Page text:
When the weak become strong
I write this with one eye swollen shut. My neck is as wide as my ears, and I look a lot like a football player, right down to the eye black. And no, I’m not allergic to bee stings: this is normal. I had no labored breathing, weakness in the knees, or rapid heart. And all the stings on my hands disappeared in an instant.
It irritates me, though, because the swollen eye makes me feel like I’ve been crying. But I haven’t been. As a matter of fact, things went especially well with the bees today.
Earlier this year, my apiary suffered a pesticide kill. It was during the first weeks of spring when the flowering trees were in full bloom. Flowering plum, cherry, crabapple—whatever—they were all at their pink and white perfection when someone—somewhere—unloaded the sprayer.
I had inspected all my hives the day before and they were great. But by the next morning, each hive had a large dead pile beneath the entrance. Only one thing will do that so fast. I was miffed.
Long story short, I lost two hives completely and the rest were greatly weakened. Two more lost their queen. I didn’t write about it then because sometimes I can’t; sometimes I have to come to terms first, write later. These were the hives on which I had planned to test the various new comb honey supers, but now they would not be strong enough in time.
A lack of queens
Even though I normally avoid buying queens, under the circumstances, I decided I had to. But when I tried to order, everyone was sold out (in early spring that is no surprise). I finally put in an order for three queens to be delivered the first of June, but I had to make due for weeks until then.
I made splits to force the bees to build queens and I caught a number of swarms. When it was almost time for my queens to arrive, I was told they couldn’t ship on time because of the heat wave in California. I began to worry about laying workers, so I decided to play musical queens.
I took a queen from one hive, and introduced her into another. Once released, I let her lay for three or four days and then moved her again. The “red queen”—my only marked queen—was moved four times before she found a permanent home in the top-bar hive. Other queens were moved around as well: I was trying to keep open worker brood in as many hives as possible so laying workers wouldn’t get started.
After a two-month wait, my queens finally arrived in yesterday’s mail. They were perfect. So off I went to do a queen evaluation: who had one and who didn’t was the most pressing question.
My husband is away for a couple days, and when I’m working the bees and no one else is home, he asks me to be extra careful. So I went above and beyond what I usually do. I wore gloves, leg warmers, a piece of duct tape to keep the veil off my face. I didn’t want him chiding me for being careless, so I did everything I could think of except—apparently—zipping the suit under my chin.
The first few hives were fine. In fact, I couldn’t believe I had done so well. Wherever I had left the red queen, she had laid enough eggs for the hive to raise a queen on their own. She left an amazing trail of new queens behind her, each with a rock-solid brood pattern. Way to go, queenie. I was beginning to realize I didn’t need those expensive California girls.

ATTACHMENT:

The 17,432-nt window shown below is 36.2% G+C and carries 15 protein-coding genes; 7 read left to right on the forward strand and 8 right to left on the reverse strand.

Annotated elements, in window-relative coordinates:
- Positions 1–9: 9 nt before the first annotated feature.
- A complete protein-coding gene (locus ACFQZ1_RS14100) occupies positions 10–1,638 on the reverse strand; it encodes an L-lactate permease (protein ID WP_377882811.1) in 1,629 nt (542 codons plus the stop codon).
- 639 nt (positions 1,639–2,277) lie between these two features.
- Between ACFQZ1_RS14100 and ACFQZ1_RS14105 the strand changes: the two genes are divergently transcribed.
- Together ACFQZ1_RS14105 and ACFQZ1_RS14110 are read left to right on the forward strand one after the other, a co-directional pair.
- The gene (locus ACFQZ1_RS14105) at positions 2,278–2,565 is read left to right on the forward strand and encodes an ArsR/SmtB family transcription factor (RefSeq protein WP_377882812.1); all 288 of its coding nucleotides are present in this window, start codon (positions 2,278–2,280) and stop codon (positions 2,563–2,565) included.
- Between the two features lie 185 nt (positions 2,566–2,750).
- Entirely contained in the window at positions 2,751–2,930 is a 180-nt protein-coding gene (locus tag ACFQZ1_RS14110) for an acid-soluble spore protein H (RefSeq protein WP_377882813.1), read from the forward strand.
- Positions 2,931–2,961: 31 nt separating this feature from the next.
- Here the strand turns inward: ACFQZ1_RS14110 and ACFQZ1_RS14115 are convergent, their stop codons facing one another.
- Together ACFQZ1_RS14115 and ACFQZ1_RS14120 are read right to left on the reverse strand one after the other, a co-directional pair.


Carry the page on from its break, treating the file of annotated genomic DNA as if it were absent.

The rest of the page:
But the next one up, hive number seven, was hot. They rammed my veil, butted into my suit, and made a terrifying racket. Queenless, I thought. A millisecond later I was nailed on either side of my neck and below my right eye. “What the . . .,“ I said as I dropped the tool and fled. Only when I was fifty feet away did I realize my veil wasn’t zipped. So stupid. I had only myself to blame. A few minutes and a dozen stings later, I had myself back together, more or less, although I could feel my face swelling by the second.
After losing two queens to pesticides and making five early splits, I had started the season with five laying queens in a dozen hives—seven queens short. But now (two months later) I am twelve for twelve. All the queen manipulations had been successful, and my idea of moving a queen from hive to hive to stave off laying workers had actually worked. Now I will replace the three weakest with the California imports.
But why did it work?
Now, here is the part I don’t understand. During the two months of waiting, I tried many techniques for getting by. In three cases, I took a weak queen (small or spotty brood pattern) from a weak hive and put her in a stronger (but queenless) hive. I did this because I didn’t want to lose the stronger hives or have them develop laying workers. I figured a weak queen was better than no queen.
But in each of the three cases, two things happened. The weak—and now queenless—hives raised new queens. Seriously, I didn’t think they had it in them. More surprising, however, is that the weak queens I moved into the strong hives began laying like crazy. They suddenly were producing frame after frame of solid brood. Why? Was it the new environment? Change for the sake of change? Was there something about a different work force that encouraged them to produce? In one case, I had switched two queens (traded a weak for a strong) and ended up with two good layers.
I’ve never heard of this before, but the more I think about it, the more I believe the “weak” queens weren’t actually weak, but something about their situation was keeping them from laying at their full potential. Perhaps the queen’s own progeny were causing a problem. When the new brood hatches and her daughters replace the workforce, will a queen’s “weakness” resurface?
So many questions without answers, but the entire thing is intriguing. If you’ve seen this before—or understand it—please let me know.